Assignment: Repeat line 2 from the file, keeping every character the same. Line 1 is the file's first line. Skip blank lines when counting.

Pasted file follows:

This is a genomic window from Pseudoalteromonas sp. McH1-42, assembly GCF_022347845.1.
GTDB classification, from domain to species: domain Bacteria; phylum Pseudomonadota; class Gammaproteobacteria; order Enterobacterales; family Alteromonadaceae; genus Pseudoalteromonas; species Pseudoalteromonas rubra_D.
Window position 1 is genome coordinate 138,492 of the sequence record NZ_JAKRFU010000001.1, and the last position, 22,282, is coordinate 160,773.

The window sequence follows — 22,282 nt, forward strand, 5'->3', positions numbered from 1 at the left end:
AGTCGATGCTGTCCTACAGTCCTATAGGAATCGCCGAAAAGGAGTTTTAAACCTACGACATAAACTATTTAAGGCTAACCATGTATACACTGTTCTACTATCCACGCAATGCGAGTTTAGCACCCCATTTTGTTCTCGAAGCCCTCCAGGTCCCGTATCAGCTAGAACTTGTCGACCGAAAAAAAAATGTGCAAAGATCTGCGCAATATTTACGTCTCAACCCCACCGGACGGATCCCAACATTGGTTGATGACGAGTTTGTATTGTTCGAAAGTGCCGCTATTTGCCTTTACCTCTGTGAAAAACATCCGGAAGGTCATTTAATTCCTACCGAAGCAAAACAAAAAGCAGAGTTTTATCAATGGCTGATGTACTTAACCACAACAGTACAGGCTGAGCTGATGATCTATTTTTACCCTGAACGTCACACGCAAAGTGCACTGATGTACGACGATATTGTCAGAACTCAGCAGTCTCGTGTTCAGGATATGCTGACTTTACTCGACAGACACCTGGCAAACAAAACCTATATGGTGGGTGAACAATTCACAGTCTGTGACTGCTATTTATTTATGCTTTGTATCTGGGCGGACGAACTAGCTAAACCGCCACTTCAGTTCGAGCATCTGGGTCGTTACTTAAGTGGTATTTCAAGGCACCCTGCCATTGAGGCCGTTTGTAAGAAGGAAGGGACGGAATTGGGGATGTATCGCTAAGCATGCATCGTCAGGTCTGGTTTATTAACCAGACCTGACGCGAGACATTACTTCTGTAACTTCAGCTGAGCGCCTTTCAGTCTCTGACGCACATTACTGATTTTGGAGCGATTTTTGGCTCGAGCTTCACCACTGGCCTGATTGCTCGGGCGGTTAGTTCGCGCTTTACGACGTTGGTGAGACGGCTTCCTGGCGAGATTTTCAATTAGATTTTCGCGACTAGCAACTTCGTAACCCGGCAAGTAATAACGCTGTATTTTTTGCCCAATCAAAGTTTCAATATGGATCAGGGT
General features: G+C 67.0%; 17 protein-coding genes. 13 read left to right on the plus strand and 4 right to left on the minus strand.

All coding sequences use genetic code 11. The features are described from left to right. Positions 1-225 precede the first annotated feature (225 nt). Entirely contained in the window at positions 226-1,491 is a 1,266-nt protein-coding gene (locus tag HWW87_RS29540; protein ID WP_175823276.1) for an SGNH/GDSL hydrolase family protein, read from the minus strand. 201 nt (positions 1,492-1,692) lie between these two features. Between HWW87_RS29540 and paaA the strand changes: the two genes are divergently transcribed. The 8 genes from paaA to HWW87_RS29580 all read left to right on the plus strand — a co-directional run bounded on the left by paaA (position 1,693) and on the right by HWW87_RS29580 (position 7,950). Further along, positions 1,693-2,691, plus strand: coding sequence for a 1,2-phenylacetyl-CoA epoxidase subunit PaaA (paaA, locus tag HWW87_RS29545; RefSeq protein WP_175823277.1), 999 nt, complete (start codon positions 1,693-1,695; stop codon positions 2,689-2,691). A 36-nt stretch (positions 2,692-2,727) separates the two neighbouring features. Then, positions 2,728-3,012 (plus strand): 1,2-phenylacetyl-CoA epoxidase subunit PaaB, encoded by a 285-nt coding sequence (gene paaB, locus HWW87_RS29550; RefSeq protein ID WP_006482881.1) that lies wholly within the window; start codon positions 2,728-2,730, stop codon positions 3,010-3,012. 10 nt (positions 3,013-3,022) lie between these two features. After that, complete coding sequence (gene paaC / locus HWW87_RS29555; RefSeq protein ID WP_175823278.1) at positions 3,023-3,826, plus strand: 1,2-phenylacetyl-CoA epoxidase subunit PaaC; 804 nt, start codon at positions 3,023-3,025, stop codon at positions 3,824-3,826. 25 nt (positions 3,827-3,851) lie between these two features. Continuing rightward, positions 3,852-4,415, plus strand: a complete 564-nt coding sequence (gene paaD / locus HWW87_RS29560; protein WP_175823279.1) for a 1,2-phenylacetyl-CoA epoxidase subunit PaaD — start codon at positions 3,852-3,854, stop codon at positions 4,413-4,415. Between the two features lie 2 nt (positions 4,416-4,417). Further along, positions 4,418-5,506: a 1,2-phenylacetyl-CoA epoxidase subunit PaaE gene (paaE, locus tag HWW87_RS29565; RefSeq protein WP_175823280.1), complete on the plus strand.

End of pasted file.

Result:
GTDB classification, from domain to species: domain Bacteria; phylum Pseudomonadota; class Gammaproteobacteria; order Enterobacterales; family Alteromonadaceae; genus Pseudoalteromonas; species Pseudoalteromonas rubra_D.